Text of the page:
The Philadelphia Experiment

January 28, 2012 7 Min Read

Review by: Fusion3600

Plot: What’s it about?

In the ravages of war, we need as much help as we can get and though sometimes we do need to experiment, sometimes those experiments take things too far and have disastrous consequences. One such case involves a plan to cloak United States battleships from enemy radar, which could prove to be very useful indeed. This means other countries and such would be interested too and as such, the entire experiment is kept hush hush from the start. This is not the kind of information we’d want to slip into the wrong hands, as it could easily be used against us. So work continues under lock and key and soon enough, something goes wrong and the government is baffled as to what has happened. It seems as though one of the ships in the experiment has disappeared and they have no idea as to what to do now, which leaves little hope for those on board the ship. Two sailors managed to leap over the side before it was too late though and as such, were sent through time to forty-one years in the future. Can these two work to make sure this never happens again and also try gain some semblance of their lives again?

It has been a long wait to be sure, but The Philadelphia Experiment has arrived on our beloved format and though the results are mixed, I am pleased just to own this on DVD. I am quite pleased with video and audio aspects of this disc, which is what really counts in the end, but the supplements leave a lot to be desired. I would have loved an audio commentary from various folks or perhaps even a retrospective featurette, but no such luck in this case. Perhaps we will see a special edition down the road, but don’t look for it to arrive any time soon. While I would have liked more extras, what really counts is the film itself and since it looks & sounds better than ever, this one is an easy recommendation. I think the film is excellent and worth a look, but some science-fiction fans tend to shed a less positive light on this one. I happen to be a sucker for time travel flicks, so of course this one appeals to me, but I think those interested in science-fiction outside the realm of Will Smith and computer generated aliens will want to take a chance on this picture also. The disc is a solid treatment and though fans will want to purchase, I think a rental will suffice in most cases.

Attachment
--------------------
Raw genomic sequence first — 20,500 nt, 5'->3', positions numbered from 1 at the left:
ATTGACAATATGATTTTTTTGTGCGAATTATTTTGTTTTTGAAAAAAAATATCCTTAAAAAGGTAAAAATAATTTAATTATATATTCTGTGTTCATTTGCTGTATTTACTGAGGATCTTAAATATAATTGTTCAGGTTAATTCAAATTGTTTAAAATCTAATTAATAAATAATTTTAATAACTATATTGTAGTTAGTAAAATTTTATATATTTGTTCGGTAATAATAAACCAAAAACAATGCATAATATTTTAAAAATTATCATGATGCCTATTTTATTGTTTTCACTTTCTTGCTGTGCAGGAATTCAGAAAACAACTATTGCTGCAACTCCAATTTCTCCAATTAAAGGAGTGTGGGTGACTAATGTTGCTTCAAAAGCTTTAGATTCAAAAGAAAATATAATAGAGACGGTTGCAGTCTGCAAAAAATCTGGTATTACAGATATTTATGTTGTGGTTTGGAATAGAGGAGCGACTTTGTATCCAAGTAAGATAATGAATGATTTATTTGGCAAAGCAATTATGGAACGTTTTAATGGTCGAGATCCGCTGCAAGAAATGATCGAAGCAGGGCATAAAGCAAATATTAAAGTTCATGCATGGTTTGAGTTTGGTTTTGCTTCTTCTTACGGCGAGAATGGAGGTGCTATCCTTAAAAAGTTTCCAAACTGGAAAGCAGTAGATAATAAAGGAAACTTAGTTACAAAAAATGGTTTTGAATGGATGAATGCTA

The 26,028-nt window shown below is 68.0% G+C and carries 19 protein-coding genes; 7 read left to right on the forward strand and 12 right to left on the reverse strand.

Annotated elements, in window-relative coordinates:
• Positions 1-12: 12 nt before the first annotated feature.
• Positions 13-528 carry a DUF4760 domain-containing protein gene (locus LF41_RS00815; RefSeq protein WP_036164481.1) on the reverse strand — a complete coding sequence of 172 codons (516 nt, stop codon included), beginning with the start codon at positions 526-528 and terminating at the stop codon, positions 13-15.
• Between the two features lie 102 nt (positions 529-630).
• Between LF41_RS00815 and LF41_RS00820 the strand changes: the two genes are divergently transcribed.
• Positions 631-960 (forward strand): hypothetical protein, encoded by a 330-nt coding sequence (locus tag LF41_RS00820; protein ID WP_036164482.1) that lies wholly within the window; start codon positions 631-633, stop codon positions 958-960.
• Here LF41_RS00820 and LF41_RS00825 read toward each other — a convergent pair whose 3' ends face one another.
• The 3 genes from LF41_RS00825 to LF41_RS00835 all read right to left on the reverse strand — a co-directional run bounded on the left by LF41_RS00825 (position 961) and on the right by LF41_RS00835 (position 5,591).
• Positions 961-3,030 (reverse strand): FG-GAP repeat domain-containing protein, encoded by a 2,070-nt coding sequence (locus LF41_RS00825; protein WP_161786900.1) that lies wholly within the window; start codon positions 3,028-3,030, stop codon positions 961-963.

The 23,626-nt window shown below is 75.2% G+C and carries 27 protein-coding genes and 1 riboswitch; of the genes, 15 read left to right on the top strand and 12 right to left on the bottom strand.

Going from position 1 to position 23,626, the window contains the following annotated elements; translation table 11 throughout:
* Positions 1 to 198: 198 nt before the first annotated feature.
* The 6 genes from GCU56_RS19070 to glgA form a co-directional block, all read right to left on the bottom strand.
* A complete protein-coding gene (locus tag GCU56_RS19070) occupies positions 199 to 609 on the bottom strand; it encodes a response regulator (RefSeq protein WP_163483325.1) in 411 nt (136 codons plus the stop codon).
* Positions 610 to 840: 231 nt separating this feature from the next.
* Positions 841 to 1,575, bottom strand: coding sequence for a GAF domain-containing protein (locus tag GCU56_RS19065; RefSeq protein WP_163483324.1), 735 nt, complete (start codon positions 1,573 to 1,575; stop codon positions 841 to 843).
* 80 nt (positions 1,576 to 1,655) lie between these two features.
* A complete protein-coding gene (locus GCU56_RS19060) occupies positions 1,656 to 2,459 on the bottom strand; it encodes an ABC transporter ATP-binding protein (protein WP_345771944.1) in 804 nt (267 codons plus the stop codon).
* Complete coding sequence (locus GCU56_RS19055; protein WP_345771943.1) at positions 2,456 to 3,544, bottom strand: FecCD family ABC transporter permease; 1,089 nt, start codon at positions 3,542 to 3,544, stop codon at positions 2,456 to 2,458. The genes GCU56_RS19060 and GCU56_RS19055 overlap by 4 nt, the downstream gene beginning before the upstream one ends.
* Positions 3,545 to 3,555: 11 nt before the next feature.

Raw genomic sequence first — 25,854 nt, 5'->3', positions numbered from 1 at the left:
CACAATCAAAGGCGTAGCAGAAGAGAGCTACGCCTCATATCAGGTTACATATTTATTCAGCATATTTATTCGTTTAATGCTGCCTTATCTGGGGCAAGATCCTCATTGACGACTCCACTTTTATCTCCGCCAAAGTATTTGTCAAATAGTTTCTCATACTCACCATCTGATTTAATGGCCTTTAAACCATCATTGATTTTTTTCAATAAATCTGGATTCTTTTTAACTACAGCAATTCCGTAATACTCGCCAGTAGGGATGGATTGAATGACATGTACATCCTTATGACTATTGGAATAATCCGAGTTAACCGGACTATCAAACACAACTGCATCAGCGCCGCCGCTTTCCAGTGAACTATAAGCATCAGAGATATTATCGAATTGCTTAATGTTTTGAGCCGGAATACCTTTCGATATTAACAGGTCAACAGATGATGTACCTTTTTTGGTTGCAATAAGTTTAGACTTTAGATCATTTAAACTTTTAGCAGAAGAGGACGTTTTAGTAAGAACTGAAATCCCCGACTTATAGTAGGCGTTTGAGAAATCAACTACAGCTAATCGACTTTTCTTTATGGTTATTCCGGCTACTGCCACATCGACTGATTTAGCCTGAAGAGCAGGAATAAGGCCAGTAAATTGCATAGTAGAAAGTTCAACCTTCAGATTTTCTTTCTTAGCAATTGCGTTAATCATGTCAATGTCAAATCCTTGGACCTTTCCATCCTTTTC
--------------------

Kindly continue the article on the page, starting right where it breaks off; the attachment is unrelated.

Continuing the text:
This isn’t the type of movie where one element stands out, which makes this an unusual review. The acting is adequate, but nothing superb or out of this world and you could say the same for the directing and pretty much every other aspect of this motion picture. No one person or position puts this film over the top and in fact, on paper this film seems weaker than heck. But The Philadelphia Experiment as a whole is more than the sum of its parts, which is makes this one so magical for me. If a dominant actor or director had signed on, perhaps this film would have lost some of that magic and as such, wouldn’t have been as good in the end. Don’t get me wrong and think the acting & directing is poor though, because that simply isn’t the case. This one just happens to rely equally on the elements for success. The movie was helmed by Stewart Raffill, who also directed such films as The Ice Pirates, Mac and Me, Mannequin 2: On the Move, and Grizzly Falls. The cast is solid, but never ventures into the breakthrough zone with their performances. Among those who star in this film are Nancy Allen (Out of Sight, Robocop), Eric Christmas (Air Bud, Mouse Hunt), Michael Pare (The Virgin Suicides, Eddie & The Cruisers), and Bobby DiCicco (Splash, 1941).

Video: How does it look?

The Philadelphia Experiment is presented in a 1.85:1 anamorphic widescreen transfer. This is a nice transfer overall, with few real flaws to point out. I did see some minor compression hiccups, but nothing to even shed one tear over. The print looks clean and is the best I’ve seen the movie look, but some debris and grain can still be seen here and there. The colors seem natural, but bright at times and no bleeds can be seen, while flesh tones look normal also. I saw no problems with contrast either, black levels were smooth and well balanced, while detail was never obscured in the least. In simple words, this is the best edition of this film you’ll find on home video.

Audio: How does it sound?

In addition to a new 16X9 enhanced transfer, this disc also sports a nice Dolby Digital 5.1 remix that spices up the audio quite a bit. This isn’t an audio driven movie, but the included track is nice and offers some frequent surround use that adds to the experience. The speakers aren’t pulsing throughout by any means, but I was pleased with the overall amount and frequency of activity found here. The music sounds expansive and rich, sound effects emerge in fine form, and the dialogue is sharp and never distorted. Not much more you can ask for, if you ask me.

Supplements: What are the extras?

This disc includes the film’s theatrical trailer and some liner notes can be found within the insert booklet.

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